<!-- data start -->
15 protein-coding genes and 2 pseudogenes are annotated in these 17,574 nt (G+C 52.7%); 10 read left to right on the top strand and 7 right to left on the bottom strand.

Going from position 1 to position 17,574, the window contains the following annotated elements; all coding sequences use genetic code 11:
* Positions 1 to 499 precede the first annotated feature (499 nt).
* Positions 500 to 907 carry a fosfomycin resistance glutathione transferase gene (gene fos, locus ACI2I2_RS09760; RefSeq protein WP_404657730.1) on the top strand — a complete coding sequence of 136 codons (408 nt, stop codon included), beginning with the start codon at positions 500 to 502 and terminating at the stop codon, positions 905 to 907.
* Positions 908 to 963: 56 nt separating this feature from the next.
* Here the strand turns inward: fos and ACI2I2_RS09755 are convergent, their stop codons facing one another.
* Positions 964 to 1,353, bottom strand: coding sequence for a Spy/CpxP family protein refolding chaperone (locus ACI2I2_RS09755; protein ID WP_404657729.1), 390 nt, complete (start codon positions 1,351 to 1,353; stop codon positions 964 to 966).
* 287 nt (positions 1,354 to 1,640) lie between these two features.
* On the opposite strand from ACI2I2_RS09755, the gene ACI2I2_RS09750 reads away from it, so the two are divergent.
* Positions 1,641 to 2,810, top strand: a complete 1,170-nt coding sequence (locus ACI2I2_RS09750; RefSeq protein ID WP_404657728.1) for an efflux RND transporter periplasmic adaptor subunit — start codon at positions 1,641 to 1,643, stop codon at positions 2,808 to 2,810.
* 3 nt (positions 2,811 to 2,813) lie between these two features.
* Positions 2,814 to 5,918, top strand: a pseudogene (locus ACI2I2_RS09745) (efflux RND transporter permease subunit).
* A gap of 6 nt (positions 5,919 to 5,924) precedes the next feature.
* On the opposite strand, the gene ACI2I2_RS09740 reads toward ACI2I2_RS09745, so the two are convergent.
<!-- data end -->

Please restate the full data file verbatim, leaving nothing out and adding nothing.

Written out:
15 protein-coding genes and 2 pseudogenes are annotated in these 17,574 nt (G+C 52.7%); 10 read left to right on the top strand and 7 right to left on the bottom strand.

Going from position 1 to position 17,574, the window contains the following annotated elements; all coding sequences use genetic code 11:
* Positions 1 to 499 precede the first annotated feature (499 nt).
* Positions 500 to 907 carry a fosfomycin resistance glutathione transferase gene (gene fos, locus ACI2I2_RS09760; RefSeq protein WP_404657730.1) on the top strand — a complete coding sequence of 136 codons (408 nt, stop codon included), beginning with the start codon at positions 500 to 502 and terminating at the stop codon, positions 905 to 907.
* Positions 908 to 963: 56 nt separating this feature from the next.
* Here the strand turns inward: fos and ACI2I2_RS09755 are convergent, their stop codons facing one another.
* Positions 964 to 1,353, bottom strand: coding sequence for a Spy/CpxP family protein refolding chaperone (locus ACI2I2_RS09755; protein ID WP_404657729.1), 390 nt, complete (start codon positions 1,351 to 1,353; stop codon positions 964 to 966).
* 287 nt (positions 1,354 to 1,640) lie between these two features.
* On the opposite strand from ACI2I2_RS09755, the gene ACI2I2_RS09750 reads away from it, so the two are divergent.
* Positions 1,641 to 2,810, top strand: a complete 1,170-nt coding sequence (locus ACI2I2_RS09750; RefSeq protein ID WP_404657728.1) for an efflux RND transporter periplasmic adaptor subunit — start codon at positions 1,641 to 1,643, stop codon at positions 2,808 to 2,810.
* 3 nt (positions 2,811 to 2,813) lie between these two features.
* Positions 2,814 to 5,918, top strand: a pseudogene (locus ACI2I2_RS09745) (efflux RND transporter permease subunit).
* A gap of 6 nt (positions 5,919 to 5,924) precedes the next feature.
* On the opposite strand, the gene ACI2I2_RS09740 reads toward ACI2I2_RS09745, so the two are convergent.